“Now then,” he said softly, and began to explain. “Some people think that places can have auras and that. Like if something bad happens, really bad, it stays with the place and you can sometimes feel it. They do say that’s what causes hauntings, it’s the vibrations of things in the past. But it works the other way too. If two people from different times care about a place a lot, that place can sometimes bring them together.” The shopkeeper paused.
“I know I care about this store very much, and you obviously do otherwise you wouldn’t have come in here shouting like you did. It’s been arranged for us to meet.”
Kingstead stared at him. He was definitely serious.
“Yes. Whatever you say.” The shopkeeper looked around for the newspaper he had been reading and threw it at Kingstead. He read the date.
14 May 2146.
“Am I really in the future?” he asked.
“Yeah, and if I were you I’d make every possible effort to stay here.”
Kingstead wrinkled his brow.
“Why?” he asked.
“Oh come on. I’ve done history. I know what life was like in the capitalist era.”
“What the . . . how . . . you mean?” Kingstead suddenly remembered all the doubts he had about the grocer’s behaviour. Being in the future certainly didn’t excuse that.
“Global socialism. We got rid of money.” The way he said it made it sound like such an ordinary statement. Kingstead was very nearly speechless.
“Oh,” he said, and was silent. “Do you swap things?” he asked hesitatingly. The whole idea was so primitive that it made him cringe, but what other explanation was there?
“No. That’s really the same thing. Just as bad. We give them away.”
“What?” Kingstead shouted. All those beautiful things were being given away to people with no guarantee that the recipients had ever done anything to deserve them.
Without money people would have no reason to work, would they? He thought of how glad he himself had been to retire. But that led him on to how bored he had been after a few months, all the useless hobbies he had taken up to fill his time and that trip they had taken to escape the boredom. His retirement had taught him that human beings are not naturally lazy.
He had chosen to go into business with his father because shopkeeping was a job he loved. In a world without wage-packets, more so in a world without wage-packets, people would still find careers they wanted to dedicate themselves to. In a moneyless world they would be serving the community and themselves, not some fat capitalist whip-crackers. Job satisfaction would increase overnight.
He thought of all his retired friends who wanted to work and could not. He had blamed the ageist attitudes of employers. Now he knew it was money. His heart leapt at the thought of all that could be achieved and produced if the restrictions of money died away.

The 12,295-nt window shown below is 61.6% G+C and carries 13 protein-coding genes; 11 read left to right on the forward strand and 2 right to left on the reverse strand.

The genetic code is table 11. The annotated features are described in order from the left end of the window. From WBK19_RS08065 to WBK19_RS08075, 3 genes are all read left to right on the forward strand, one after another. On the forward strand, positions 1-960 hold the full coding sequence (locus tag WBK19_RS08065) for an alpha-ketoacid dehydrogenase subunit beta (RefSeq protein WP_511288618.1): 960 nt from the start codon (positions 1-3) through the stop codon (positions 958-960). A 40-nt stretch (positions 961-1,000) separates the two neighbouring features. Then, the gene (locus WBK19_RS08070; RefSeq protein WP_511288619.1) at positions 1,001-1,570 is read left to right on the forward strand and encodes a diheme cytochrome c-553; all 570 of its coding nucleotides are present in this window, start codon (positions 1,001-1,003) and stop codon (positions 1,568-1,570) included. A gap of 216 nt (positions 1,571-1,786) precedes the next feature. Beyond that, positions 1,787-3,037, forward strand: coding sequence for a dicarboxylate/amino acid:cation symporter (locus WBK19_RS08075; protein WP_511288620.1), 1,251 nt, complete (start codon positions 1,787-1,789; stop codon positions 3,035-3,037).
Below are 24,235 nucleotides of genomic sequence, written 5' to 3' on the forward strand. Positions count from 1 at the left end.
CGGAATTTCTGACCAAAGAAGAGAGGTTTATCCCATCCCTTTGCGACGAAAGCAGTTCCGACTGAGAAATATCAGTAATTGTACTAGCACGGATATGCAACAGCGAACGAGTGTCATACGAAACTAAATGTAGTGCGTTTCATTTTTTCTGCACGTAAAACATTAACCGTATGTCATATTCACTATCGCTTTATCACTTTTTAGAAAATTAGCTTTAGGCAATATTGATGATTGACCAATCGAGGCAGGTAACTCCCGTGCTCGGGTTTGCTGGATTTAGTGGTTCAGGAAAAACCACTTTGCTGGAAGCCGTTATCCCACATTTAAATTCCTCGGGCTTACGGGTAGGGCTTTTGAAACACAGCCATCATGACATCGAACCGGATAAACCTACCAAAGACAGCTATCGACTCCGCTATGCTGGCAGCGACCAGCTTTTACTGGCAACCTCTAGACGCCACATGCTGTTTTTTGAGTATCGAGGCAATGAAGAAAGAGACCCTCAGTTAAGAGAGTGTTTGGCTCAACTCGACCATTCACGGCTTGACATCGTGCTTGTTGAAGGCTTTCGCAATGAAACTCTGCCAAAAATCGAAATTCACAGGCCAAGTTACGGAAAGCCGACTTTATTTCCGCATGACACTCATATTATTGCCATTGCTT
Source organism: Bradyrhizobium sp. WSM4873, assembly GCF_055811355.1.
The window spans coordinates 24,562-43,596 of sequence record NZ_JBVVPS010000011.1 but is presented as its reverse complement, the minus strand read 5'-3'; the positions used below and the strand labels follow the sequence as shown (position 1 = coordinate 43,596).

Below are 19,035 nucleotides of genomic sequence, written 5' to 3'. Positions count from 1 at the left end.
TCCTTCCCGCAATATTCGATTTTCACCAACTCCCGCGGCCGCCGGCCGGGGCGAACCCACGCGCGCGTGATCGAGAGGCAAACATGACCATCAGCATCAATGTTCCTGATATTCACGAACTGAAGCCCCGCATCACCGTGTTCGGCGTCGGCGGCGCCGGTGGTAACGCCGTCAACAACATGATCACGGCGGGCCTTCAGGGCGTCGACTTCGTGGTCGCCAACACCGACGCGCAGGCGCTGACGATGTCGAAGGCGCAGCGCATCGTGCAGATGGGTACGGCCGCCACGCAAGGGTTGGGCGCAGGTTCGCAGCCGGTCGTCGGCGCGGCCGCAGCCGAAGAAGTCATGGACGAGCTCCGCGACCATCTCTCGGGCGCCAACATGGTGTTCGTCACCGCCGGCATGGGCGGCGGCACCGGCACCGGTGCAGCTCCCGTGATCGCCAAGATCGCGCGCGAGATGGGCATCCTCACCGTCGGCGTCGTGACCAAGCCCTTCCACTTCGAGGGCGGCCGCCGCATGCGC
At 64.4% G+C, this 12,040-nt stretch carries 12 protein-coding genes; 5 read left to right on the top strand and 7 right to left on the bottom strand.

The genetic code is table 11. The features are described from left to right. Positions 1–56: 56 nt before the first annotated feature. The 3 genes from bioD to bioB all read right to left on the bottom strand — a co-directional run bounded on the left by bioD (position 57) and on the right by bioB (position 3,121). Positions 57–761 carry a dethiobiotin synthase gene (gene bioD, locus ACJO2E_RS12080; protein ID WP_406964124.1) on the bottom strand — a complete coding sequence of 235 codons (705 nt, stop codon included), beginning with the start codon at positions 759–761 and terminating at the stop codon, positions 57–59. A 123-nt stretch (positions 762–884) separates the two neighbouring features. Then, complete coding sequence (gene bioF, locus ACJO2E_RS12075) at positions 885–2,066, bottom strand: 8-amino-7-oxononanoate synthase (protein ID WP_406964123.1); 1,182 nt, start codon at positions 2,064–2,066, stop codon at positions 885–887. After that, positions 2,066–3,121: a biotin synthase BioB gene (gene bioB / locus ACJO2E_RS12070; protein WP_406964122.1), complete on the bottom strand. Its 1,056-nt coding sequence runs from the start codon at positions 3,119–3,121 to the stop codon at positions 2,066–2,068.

He remembered products he used to enjoy that were no longer made because they weren’t profitable. In a world without profits he could have them even if he had to make them himself. He looked again at the racks of cheese and butter. There was so much variety. How many people actually wanted Tibetan yak’s butter, apart from Tibetans? But somebody wanted it, so it was there.
He turned to look at the shopkeeper, beaming.
“Impressive, isn’t it?” the shopkeeper asked. Kingstead nodded. “Of course at first we were all mainly just concerned about feeding everyone in the world but once things got going people started to realise just how much the world could produce. There was a huge increase in inventions being realised when patents were no longer needed and thousands of so-called ‘unprofitable’ schemes were tried out. And these are the profits, human happiness.”
He already knew how wrong capitalism was. He had just been following Racism and the Labour Party down a blind alley of excuses for years. Now that he was forced to accept that things could, would and will change he was free to accept socialism. Political beatitude descended over him. At last he knew the answer.
The shopkeeper coughed.
“I could always explain it to you,” he said. In silence Kingstead turned and shook his head.
“Thanks,” he said, in the most genuine way he ever had. “But I think I understand.” They stood in silence again.
“I think that as soon as you leave the shop you return to your own time,” the shopkeeper told him. Kingstead sighed.
“Oh well, I have things to do there,” he said. “For instance, explaining all this to the British Legion!”
And he left the shop, whistling and carrying a pat of Tibetan yak’s butter and a head full of ideas.